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Education Opinion

A Few “Bad Apples”

By Betsy Rogers — April 10, 2005 4 min read
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I had really planned to address the issue of teacher quality later on in telling my story. However, since this has come up on the comment page. I would like to share what I have learned this year.

What I have seen at Brighton is like any school, there are teachers at different levels of their career not only in terms of years of service, but in expertise. I really like Kappa Delta Pi’s book,Life Cycle of the Career Teacher because we are all at a different stages in this journey. It is my contention that in order for teachers to grow and improve through this process certain factors must be in place. There must be a professional climate to work in that is saturated with meaningful professional development and role models who are dedicated to the craft of teaching.

To establish a professional climate, as teachers we must first view ourselves as professional educators with a teaching practice. I taught almost 20 years before I really understood that I had a professional practice. This revelation came to me in the wee hours of the night while working on my National Board Portfolio. The questions continually referred to my practice and it finally dawned on me that, “I had a practice!” (in my mind only doctors and lawyers had a practice). I loved this concept and I used the phrase throughout my portfolio, “In my practice...” I used it so frequently that my colleague who did much of my proofreading would scratch it out every time. Maybe he did not know he also had a practice! Teachers must have this sense of professionalism.

In my school, I see a need for models of how this looks at various stages. I was blessed to have mentors along my way who demonstrated to me what it is to maintain a professional manner even in difficult circumstances, never start the day without being completely prepared, were actively involved in professional development, constantly strived to improve their teaching, and not embarrassed about being passionate about their work. I strongly believe it takes a critical number of accomplished teachers in a school to lead the others. I worry about a group of really strong, young teachers in our school and wonder if they will reach what The Life Cycle of the Career Teacher refers to as “The Emeritus Teacher” without sufficient models.

Professional growth also takes additional training. I am proud of the fact that this year our school has been deeply involved in hours of professional development that has actually changed many classrooms. Our improved assessments are the evidence that this works if the training is embraced by the classroom teacher. In my travels as National Teacher, I met a retired teacher from Warrior, Alabama. She told me when she was packing up her thirty-plus years of teaching, a note came around to sign up for a summer reading workshop. She registered for the workshop. Her colleagues questioned her for doing such by asking her, “Why are you doing to this, you are going home?” Her answer, “ Next year I plan to come back and volunteer to work with students in reading. Therefore, I want to learn the latest strategies and methods to help the students.” Now this is an accomplished teacher, trying to improve her teaching practice to the very last minute. This should be the standard for all teachers.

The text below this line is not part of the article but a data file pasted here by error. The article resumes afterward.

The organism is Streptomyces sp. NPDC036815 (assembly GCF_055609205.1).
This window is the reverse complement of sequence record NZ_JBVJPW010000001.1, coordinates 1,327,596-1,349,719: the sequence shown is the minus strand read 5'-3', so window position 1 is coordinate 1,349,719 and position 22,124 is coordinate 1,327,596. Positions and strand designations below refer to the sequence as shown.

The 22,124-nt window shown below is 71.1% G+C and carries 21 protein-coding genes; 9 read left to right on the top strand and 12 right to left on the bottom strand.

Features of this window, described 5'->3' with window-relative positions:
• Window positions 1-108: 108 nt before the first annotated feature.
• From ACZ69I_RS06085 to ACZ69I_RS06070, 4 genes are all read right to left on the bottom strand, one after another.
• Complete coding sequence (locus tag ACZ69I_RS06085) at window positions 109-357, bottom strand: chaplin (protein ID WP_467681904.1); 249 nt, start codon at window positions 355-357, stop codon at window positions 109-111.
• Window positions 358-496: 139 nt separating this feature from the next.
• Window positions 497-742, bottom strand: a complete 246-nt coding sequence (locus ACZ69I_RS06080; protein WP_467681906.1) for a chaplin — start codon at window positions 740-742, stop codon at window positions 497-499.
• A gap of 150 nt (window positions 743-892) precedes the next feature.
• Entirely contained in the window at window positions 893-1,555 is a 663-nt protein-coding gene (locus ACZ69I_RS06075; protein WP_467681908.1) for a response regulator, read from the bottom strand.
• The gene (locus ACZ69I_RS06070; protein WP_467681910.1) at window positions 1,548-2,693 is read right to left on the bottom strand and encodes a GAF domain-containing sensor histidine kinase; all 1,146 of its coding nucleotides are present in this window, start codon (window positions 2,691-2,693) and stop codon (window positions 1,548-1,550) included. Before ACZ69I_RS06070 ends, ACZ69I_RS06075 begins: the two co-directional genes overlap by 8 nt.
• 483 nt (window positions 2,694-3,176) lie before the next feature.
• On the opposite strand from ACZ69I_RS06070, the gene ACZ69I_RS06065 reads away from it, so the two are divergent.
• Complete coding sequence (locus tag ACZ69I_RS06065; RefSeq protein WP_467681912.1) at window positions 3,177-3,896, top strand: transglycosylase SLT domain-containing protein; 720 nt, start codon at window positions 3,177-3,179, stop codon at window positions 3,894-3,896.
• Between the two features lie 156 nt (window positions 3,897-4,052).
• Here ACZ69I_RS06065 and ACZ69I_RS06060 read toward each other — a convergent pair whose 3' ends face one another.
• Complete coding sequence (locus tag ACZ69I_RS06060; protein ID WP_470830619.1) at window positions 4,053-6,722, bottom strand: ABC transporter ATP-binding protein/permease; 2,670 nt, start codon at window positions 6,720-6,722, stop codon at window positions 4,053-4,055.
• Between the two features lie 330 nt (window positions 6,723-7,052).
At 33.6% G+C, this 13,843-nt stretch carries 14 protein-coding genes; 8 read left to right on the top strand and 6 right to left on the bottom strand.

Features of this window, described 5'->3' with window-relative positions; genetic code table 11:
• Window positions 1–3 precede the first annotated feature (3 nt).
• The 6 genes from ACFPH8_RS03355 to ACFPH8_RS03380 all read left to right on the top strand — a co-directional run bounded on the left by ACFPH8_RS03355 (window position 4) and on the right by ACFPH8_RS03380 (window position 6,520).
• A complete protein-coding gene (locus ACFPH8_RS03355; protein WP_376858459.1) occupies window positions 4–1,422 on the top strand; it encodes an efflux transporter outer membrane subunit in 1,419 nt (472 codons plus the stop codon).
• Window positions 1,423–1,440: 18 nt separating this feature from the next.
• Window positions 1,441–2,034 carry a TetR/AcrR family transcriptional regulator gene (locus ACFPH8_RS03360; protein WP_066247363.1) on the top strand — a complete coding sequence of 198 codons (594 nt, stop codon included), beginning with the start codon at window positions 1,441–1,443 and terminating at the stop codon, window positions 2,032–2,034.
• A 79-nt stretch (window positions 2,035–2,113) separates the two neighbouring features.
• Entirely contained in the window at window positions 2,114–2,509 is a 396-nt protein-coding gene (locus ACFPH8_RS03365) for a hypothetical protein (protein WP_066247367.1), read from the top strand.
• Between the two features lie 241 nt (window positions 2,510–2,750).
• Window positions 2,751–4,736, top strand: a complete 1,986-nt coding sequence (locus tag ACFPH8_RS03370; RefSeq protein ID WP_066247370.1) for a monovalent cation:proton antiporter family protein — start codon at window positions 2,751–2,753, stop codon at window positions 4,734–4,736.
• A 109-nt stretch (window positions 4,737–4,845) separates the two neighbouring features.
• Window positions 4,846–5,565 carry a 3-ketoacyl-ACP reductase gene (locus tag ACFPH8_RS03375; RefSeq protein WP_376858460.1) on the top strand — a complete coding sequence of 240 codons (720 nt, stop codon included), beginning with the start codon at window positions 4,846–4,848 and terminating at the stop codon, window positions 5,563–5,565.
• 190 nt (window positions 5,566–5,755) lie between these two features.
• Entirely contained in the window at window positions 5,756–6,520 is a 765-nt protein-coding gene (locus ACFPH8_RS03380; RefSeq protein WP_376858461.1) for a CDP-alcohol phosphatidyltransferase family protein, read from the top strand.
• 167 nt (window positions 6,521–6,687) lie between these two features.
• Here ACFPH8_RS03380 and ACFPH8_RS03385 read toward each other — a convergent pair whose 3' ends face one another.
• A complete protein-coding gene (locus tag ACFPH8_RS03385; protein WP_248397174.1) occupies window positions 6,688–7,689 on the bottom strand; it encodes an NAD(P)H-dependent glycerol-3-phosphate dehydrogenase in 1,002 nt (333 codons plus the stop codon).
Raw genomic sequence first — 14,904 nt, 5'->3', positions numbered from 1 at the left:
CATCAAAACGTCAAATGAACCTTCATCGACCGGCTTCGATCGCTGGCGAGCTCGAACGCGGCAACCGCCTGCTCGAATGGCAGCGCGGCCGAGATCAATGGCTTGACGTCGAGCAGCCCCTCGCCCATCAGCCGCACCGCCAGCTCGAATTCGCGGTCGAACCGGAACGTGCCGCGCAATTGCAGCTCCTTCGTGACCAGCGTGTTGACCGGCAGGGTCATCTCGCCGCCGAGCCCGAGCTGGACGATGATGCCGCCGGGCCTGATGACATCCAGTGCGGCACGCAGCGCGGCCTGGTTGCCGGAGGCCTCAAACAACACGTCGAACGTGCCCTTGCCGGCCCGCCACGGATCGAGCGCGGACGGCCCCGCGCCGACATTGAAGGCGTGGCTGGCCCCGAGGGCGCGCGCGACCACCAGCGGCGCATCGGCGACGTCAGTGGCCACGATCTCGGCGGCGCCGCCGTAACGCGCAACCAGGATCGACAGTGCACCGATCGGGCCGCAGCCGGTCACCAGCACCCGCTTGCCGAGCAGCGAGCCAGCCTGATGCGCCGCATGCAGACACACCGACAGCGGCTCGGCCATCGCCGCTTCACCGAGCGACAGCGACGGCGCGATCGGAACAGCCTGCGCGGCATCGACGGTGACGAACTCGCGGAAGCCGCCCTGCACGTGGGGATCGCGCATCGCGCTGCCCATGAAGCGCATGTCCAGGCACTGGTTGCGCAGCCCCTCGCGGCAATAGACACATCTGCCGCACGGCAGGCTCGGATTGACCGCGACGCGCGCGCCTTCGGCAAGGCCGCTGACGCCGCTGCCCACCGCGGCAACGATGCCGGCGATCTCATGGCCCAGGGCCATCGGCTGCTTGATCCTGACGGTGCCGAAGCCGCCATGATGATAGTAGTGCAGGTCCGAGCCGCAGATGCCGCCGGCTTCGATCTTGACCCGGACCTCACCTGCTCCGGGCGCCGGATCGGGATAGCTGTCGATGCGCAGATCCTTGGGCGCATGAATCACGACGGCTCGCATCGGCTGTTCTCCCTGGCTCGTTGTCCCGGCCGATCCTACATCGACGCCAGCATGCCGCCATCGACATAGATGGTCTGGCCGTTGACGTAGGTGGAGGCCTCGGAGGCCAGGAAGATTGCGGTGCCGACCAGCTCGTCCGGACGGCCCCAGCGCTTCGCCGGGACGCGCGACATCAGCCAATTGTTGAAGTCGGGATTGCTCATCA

Yes, there teachers who never reach this level of proficiency and for a variety of reasons. I do not think any teacher enters the field with the intention of becoming ineffective. I agree that possibly somewhere along the way they became too overwhelmed by lack of support, too isolated or did not have the needed skills to become an effective teacher. Our schools must be places that have the type of climate where teachers can grow and improve by providing appropriate teaching tools, meaningful professional development, and models of teachers who are intense about their work. This year it has been quite an inspiration to me to watch a young teacher in our school voluntarily mentor a first year teacher. This young teacher has taken on a responsibility that many will not and she has given freely of her time and knowledge. I have wondered two things as I have watched her diligence. First, does this first year teacher truly appreciate the gift she has given ? My first year of teaching was in an isolated trailer and on the first day of school the lead teacher told me she did not work with first year teachers. Secondly, will someone be there to mentor her to the next levels to become a “teacher emeritus”? This is part of our role as teachers to give back to our profession and seek ways to support our colleagues in their growth so that there are no “bad apples”.

I continue to welcome your comments and discussion of the comments. Your comments are very thought provoking. I also hope that wherever you live you are enjoying a lovely spring. This is my favorite time of year in the deep South.

The opinions expressed in Teacher of the Year are strictly those of the author(s) and do not reflect the opinions or endorsement of Editorial Projects in Education, or any of its publications.

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